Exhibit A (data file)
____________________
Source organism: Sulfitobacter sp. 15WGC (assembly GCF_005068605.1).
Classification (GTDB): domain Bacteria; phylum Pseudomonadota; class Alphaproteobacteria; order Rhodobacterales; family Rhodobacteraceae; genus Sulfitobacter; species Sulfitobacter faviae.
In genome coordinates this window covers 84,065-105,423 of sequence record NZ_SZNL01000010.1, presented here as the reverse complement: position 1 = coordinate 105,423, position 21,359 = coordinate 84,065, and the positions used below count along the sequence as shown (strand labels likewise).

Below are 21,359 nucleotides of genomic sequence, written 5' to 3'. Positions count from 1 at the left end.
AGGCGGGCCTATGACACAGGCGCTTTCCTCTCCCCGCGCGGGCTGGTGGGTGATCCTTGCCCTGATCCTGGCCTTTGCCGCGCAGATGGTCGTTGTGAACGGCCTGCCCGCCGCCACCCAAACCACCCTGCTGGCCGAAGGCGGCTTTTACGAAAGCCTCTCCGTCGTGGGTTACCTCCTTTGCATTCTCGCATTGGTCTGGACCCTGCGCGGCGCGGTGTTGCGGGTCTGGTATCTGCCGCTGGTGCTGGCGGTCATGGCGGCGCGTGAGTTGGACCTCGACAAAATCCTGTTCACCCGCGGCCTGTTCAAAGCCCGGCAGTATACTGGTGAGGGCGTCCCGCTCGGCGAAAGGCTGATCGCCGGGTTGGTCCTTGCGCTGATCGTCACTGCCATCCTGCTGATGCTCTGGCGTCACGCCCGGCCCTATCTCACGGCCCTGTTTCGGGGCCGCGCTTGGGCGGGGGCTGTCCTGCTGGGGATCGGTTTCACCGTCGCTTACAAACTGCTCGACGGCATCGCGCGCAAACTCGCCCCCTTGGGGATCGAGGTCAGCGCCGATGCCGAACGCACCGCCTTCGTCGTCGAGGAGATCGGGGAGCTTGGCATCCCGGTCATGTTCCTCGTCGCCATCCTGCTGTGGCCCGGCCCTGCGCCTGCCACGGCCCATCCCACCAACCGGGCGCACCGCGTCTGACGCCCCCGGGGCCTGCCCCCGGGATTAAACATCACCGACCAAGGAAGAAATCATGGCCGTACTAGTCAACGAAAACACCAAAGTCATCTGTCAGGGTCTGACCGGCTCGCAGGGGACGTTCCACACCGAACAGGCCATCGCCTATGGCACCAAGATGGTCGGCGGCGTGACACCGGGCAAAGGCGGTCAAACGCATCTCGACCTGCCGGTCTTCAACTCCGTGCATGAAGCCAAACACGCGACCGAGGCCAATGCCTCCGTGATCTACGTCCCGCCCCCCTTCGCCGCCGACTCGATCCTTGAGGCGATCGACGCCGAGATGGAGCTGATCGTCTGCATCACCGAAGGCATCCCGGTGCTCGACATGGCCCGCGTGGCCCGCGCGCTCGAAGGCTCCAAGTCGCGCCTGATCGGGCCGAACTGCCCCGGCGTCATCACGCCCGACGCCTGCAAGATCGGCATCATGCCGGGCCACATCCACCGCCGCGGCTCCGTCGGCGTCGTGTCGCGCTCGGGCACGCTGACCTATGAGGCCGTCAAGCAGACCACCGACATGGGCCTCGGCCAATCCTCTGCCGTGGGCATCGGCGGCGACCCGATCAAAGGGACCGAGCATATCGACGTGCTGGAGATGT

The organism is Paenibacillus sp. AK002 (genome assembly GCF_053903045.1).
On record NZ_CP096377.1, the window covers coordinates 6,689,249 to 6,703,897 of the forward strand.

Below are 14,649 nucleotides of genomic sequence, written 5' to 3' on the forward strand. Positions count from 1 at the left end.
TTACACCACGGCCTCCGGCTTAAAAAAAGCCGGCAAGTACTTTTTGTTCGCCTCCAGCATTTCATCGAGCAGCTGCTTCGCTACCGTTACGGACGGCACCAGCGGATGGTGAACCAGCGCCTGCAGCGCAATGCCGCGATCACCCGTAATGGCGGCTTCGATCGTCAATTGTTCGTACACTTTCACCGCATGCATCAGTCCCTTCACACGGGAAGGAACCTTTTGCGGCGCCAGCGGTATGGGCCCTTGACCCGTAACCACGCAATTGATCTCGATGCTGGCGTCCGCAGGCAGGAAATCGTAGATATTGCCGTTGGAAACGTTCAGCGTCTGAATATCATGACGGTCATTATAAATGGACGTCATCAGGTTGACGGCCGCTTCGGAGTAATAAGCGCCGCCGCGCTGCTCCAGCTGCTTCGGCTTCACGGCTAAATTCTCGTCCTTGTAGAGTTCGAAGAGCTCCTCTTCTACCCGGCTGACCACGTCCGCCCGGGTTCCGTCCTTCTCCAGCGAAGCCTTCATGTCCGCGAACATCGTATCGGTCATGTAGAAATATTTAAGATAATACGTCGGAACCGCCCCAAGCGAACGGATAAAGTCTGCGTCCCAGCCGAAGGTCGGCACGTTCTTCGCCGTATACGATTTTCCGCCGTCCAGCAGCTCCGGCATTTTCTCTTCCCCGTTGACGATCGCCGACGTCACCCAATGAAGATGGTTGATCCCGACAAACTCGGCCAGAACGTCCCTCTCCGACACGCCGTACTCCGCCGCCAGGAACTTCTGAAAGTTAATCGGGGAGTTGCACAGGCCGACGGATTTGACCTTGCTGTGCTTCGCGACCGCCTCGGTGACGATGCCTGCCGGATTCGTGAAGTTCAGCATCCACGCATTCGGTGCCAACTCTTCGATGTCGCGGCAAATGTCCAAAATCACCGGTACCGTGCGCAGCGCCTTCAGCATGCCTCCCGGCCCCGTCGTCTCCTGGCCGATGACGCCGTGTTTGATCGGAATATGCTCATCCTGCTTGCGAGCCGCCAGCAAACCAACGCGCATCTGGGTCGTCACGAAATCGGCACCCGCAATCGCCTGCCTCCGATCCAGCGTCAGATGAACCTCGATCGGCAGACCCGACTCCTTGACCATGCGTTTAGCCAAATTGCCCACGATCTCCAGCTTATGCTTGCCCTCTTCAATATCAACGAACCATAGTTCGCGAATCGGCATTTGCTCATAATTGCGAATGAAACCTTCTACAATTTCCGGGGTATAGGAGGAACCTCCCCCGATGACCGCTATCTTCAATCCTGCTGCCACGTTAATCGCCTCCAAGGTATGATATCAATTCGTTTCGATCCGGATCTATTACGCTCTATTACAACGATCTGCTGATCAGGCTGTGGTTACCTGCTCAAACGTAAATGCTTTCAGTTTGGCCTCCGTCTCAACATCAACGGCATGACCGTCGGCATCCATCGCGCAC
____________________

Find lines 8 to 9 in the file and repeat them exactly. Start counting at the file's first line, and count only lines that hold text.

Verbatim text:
Below are 14,649 nucleotides of genomic sequence, written 5' to 3' on the forward strand. Positions count from 1 at the left end.
TTACACCACGGCCTCCGGCTTAAAAAAAGCCGGCAAGTACTTTTTGTTCGCCTCCAGCATTTCATCGAGCAGCTGCTTCGCTACCGTTACGGACGGCACCAGCGGATGGTGAACCAGCGCCTGCAGCGCAATGCCGCGATCACCCGTAATGGCGGCTTCGATCGTCAATTGTTCGTACACTTTCACCGCATGCATCAGTCCCTTCACACGGGAAGGAACCTTTTGCGGCGCCAGCGGTATGGGCCCTTGACCCGTAACCACGCAATTGATCTCGATGCTGGCGTCCGCAGGCAGGAAATCGTAGATATTGCCGTTGGAAACGTTCAGCGTCTGAATATCATGACGGTCATTATAAATGGACGTCATCAGGTTGACGGCCGCTTCGGAGTAATAAGCGCCGCCGCGCTGCTCCAGCTGCTTCGGCTTCACGGCTAAATTCTCGTCCTTGTAGAGTTCGAAGAGCTCCTCTTCTACCCGGCTGACCACGTCCGCCCGGGTTCCGTCCTTCTCCAGCGAAGCCTTCATGTCCGCGAACATCGTATCGGTCATGTAGAAATATTTAAGATAATACGTCGGAACCGCCCCAAGCGAACGGATAAAGTCTGCGTCCCAGCCGAAGGTCGGCACGTTCTTCGCCGTATACGATTTTCCGCCGTCCAGCAGCTCCGGCATTTTCTCTTCCCCGTTGACGATCGCCGACGTCACCCAATGAAGATGGTTGATCCCGACAAACTCGGCCAGAACGTCCCTCTCCGACACGCCGTACTCCGCCGCCAGGAACTTCTGAAAGTTAATCGGGGAGTTGCACAGGCCGACGGATTTGACCTTGCTGTGCTTCGCGACCGCCTCGGTGACGATGCCTGCCGGATTCGTGAAGTTCAGCATCCACGCATTCGGTGCCAACTCTTCGATGTCGCGGCAAATGTCCAAAATCACCGGTACCGTGCGCAGCGCCTTCAGCATGCCTCCCGGCCCCGTCGTCTCCTGGCCGATGACGCCGTGTTTGATCGGAATATGCTCATCCTGCTTGCGAGCCGCCAGCAAACCAACGCGCATCTGGGTCGTCACGAAATCGGCACCCGCAATCGCCTGCCTCCGATCCAGCGTCAGATGAACCTCGATCGGCAGACCCGACTCCTTGACCATGCGTTTAGCCAAATTGCCCACGATCTCCAGCTTATGCTTGCCCTCTTCAATATCAACGAACCATAGTTCGCGAATCGGCATTTGCTCATAATTGCGAATGAAACCTTCTACAATTTCCGGGGTATAGGAGGAACCTCCCCCGATGACCGCTATCTTCAATCCTGCTGCCACGTTAATCGCCTCCAAGGTATGATATCAATTCGTTTCGATCCGGATCTATTACGCTCTATTACAACGATCTGCTGATCAGGCTGTGGTTACCTGCTCAAACGTAAATGCTTTCAGTTTGGCCTCCGTCTCAACATCAACGGCATGACCGTCGGCATCCATCGCGCAC